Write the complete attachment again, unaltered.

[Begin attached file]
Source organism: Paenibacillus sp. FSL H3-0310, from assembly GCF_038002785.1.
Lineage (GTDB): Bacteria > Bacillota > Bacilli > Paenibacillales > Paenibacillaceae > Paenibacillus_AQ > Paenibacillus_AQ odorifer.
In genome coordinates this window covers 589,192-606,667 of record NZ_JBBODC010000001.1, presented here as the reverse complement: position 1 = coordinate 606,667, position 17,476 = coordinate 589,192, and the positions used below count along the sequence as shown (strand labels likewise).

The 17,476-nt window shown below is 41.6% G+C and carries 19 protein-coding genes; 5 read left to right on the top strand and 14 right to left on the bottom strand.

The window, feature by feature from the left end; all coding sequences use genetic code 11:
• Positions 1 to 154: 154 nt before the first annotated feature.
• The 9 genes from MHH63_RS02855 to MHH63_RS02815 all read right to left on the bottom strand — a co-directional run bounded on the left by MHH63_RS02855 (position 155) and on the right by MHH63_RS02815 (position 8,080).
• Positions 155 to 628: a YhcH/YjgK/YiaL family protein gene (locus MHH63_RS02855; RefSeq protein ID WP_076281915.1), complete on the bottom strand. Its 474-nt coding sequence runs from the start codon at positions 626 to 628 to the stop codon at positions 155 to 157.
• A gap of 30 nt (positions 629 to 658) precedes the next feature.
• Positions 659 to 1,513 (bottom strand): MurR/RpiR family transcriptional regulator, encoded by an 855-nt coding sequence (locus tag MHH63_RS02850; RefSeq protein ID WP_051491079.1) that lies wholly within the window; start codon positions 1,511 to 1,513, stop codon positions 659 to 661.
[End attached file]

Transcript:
Source organism: Paenibacillus sp. FSL H3-0310, from assembly GCF_038002785.1.
Lineage (GTDB): Bacteria > Bacillota > Bacilli > Paenibacillales > Paenibacillaceae > Paenibacillus_AQ > Paenibacillus_AQ odorifer.
In genome coordinates this window covers 589,192-606,667 of record NZ_JBBODC010000001.1, presented here as the reverse complement: position 1 = coordinate 606,667, position 17,476 = coordinate 589,192, and the positions used below count along the sequence as shown (strand labels likewise).

The 17,476-nt window shown below is 41.6% G+C and carries 19 protein-coding genes; 5 read left to right on the top strand and 14 right to left on the bottom strand.

The window, feature by feature from the left end; all coding sequences use genetic code 11:
• Positions 1 to 154: 154 nt before the first annotated feature.
• The 9 genes from MHH63_RS02855 to MHH63_RS02815 all read right to left on the bottom strand — a co-directional run bounded on the left by MHH63_RS02855 (position 155) and on the right by MHH63_RS02815 (position 8,080).
• Positions 155 to 628: a YhcH/YjgK/YiaL family protein gene (locus MHH63_RS02855; RefSeq protein ID WP_076281915.1), complete on the bottom strand. Its 474-nt coding sequence runs from the start codon at positions 626 to 628 to the stop codon at positions 155 to 157.
• A gap of 30 nt (positions 629 to 658) precedes the next feature.
• Positions 659 to 1,513 (bottom strand): MurR/RpiR family transcriptional regulator, encoded by an 855-nt coding sequence (locus tag MHH63_RS02850; RefSeq protein ID WP_051491079.1) that lies wholly within the window; start codon positions 1,511 to 1,513, stop codon positions 659 to 661.